Canadian journalist Donna Laframboise. Former National Post & Toronto Star columnist, past vice president of the Canadian Civil Liberties Association.
A flawed, but fascinating analysis regarding climate change and the media appeared yesterday on the Australian Broadcasting Corporation website.
Margot O’Neill, a senior journalist, observes that the climategate story – which broke a year ago this month – was responsible for triggering a paradigm-shift in newsrooms. The mainstream media did a pathetic job of reporting on climategate (especially in North America), but it appears that the scandal nevertheless shook some editors from their slumber.
Journalists are the people who write the news stories but it’s editors who decide the degree of prominence a story merits, whether a story should be trimmed to half its original length, or whether it’s even fit to print. Thus, if climategate made the flawed judgments of environmental reporters manifest to their editors, a valuable public service has been performed.
According to O’Neill, in the aftermath of climategate senior journalists have been on the receiving end of dirty looks in the newsroom. They’ve been accused of “going native.” Their editors have said things like: “you told me the science was settled – and it isn’t!” Well hallelujah. It’s about frakking time.
O’Neill may have just returned from “a sabbatical studying climate change reporting at the University of Oxford” but it’s clear she’s still out of her depth. Note her awkward phrasing:
The biggest hurdle mentioned by most journalists was the so-called ‘Climategate’, the controversy surrounding the publication of hundreds of hacked emails… [bold added]
This is as foolish as talking about the Watergate. In popular parlance, reference is made to climategate – not the climategate. Writers at publications as diverse as the The Atlantic magazine and The Economist understand this. By now most journalists have also stopped putting quotes around the word climategate – and have dropped the use of so-called – which is really just the writer signaling her contempt. Alas, O’Neill appears to be a hopeless case.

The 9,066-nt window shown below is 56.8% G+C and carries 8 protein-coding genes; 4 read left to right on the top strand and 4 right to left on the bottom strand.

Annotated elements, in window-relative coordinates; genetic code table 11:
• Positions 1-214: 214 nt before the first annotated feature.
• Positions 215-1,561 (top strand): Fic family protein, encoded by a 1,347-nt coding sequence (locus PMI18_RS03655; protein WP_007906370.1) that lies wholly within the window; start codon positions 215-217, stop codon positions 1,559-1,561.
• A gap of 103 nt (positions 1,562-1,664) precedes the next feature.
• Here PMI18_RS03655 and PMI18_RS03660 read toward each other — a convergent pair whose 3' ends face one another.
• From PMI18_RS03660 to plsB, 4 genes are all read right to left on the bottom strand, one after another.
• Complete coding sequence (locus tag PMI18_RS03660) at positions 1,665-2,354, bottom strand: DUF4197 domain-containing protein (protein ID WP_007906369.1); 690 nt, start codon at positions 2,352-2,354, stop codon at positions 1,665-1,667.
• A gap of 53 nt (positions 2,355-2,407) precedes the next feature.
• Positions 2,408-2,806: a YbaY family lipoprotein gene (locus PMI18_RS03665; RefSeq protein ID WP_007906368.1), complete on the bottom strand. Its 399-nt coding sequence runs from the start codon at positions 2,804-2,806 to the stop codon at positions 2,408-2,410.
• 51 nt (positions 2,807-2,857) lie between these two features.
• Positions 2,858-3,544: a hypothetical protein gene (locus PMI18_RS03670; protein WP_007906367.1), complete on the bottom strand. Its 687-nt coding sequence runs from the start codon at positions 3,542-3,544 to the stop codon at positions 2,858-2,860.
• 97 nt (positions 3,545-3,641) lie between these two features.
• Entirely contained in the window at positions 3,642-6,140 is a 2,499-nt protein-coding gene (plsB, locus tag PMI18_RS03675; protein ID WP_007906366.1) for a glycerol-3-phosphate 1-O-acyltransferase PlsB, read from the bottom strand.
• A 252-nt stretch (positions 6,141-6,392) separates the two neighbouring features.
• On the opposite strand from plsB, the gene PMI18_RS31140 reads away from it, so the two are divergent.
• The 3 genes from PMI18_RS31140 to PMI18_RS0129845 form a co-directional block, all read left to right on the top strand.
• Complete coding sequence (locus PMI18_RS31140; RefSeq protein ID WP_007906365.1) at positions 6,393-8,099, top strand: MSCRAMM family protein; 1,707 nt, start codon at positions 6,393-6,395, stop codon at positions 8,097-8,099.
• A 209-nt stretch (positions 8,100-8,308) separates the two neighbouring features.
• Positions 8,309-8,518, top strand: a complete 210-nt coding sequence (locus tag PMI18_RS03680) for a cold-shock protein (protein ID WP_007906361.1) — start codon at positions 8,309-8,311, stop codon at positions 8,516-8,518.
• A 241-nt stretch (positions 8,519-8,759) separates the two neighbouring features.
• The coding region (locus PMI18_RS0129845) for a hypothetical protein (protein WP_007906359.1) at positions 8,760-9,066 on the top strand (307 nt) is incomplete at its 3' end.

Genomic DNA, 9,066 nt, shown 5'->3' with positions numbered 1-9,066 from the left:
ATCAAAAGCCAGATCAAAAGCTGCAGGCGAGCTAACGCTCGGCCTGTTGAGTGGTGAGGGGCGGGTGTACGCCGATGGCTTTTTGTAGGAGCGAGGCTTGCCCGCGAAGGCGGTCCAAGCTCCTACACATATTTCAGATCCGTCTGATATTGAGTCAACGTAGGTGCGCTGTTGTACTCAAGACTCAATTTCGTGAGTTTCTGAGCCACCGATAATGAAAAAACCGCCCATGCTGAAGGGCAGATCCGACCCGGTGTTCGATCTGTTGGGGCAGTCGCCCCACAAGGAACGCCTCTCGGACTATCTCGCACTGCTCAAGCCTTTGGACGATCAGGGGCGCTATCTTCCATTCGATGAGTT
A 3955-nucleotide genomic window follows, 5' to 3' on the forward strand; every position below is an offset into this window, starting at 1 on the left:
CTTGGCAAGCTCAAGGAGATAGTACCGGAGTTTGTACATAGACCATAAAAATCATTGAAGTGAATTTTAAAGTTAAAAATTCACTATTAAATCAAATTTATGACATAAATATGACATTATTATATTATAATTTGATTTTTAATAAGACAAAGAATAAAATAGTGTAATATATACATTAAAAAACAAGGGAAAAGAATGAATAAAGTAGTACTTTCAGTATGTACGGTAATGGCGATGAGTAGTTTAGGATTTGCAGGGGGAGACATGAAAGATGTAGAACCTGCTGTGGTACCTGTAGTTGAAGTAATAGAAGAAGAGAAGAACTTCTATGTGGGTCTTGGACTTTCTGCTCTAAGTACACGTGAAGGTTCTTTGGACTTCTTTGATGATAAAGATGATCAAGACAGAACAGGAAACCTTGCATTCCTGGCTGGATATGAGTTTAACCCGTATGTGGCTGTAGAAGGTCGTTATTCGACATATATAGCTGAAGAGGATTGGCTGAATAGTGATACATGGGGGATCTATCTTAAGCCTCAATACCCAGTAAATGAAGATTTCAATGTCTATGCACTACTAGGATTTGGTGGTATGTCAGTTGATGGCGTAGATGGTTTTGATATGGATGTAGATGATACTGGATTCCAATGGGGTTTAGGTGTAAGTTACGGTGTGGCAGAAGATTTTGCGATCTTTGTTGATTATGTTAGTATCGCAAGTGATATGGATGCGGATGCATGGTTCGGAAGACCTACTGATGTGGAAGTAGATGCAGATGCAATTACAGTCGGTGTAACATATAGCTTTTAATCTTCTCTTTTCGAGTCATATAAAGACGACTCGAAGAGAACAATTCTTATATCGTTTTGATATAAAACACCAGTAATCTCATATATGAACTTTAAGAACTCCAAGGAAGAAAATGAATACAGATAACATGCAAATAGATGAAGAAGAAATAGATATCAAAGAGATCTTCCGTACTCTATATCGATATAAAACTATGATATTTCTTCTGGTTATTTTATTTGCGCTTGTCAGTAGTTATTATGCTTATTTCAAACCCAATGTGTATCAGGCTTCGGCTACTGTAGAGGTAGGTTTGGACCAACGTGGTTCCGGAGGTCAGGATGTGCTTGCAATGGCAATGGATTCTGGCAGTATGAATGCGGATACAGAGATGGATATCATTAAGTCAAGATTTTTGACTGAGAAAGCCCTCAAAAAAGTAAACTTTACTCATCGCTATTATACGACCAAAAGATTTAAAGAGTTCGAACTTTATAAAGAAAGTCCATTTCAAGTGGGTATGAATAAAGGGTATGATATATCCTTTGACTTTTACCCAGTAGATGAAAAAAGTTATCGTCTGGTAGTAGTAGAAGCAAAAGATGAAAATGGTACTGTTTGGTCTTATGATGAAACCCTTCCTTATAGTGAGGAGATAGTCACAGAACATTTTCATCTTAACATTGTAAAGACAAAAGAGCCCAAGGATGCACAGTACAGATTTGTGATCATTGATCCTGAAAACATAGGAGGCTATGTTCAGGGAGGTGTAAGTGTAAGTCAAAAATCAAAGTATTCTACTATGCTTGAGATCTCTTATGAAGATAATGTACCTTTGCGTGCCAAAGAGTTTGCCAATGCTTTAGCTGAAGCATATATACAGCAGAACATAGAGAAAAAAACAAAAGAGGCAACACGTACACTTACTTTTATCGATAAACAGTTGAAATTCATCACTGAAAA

I’ve previously pointed out that she is a shameless promoter of the Intergovernmental Panel on Climate Change (IPCC). In a piece written a year ago titled Conspiracies and the IPCC, she slapped down someone who said they were looking for independent, reliable information about climate change that wasn’t generated by the IPCC:
Now, it could just be me, but I would have thought that the world’s most comprehensive assessment and review of climate science by thousands of international experts should probably be the first port of call when searching for facts.
On a scale of one to 10, in which which one means a journalist is highly suspicious of the the IPCC and 10 means they want to award it another Nobel Prize, O’Neill was a 10 when she wrote the above-quoted words. Based on her article published yesterday, her Oxford sabbatical did little to expand her views or add nuance to her understanding.
How is this possible? How can one be a senior journalist and still be this clueless? The short answer, I believe, is that O’Neill is blinkered by her personal politics. It may sound as though I’m casting aspersions, but it so happens that journalists are more likely to be left-wing than is the general population. In 1992, only 43% of the public voted for Bill Clinton for president, yet 89% of Washington-based journalists did. (See here for a broader discussion of media bias.)
This left-leaning mindset becomes even more pronounced when taxpayer-funded news organizations enter the picture. O’Neill’s employer, the Australian Broadcasting Corporation (ABC), is the equivalent of the British Broadcasting Corporation (BBC) and the Canadian Broadcasting Corporation (CBC).
Journalists who work for these entities belong to public service unions (see here, here & here) and tend to share the same feelings of entitlement as other government employees. Since left-leaning administrations usually increase public broadcasting budgets while fiscally conservative ones impose cutbacks, it would be surprising if most journalists employed by the ABC, the BBC, and the CBC didn’t view all things conservative with hostility.
But this situation has consequences. When the public tunes in to someone like O’Neill it receives a decidedly skewed view. That wouldn’t be so bad if, for every reporter like her there was another who, say, emphasized the foolish economics underpinning a great deal of climate change policy. The two would then balance each other out.
In the 1970s feminists argued, correctly, that women have a different perspective on the world, and that a newsroom containing only men deprives readers and viewers of that perspective. These days, the problem has shifted.
While majorities in several countries doubt that climate change is caused by human beings, and while roughly half the population tends to be right-of-center, in most newsrooms the climate skeptic perspective – and the conservative perspective – remains significantly underrepresented.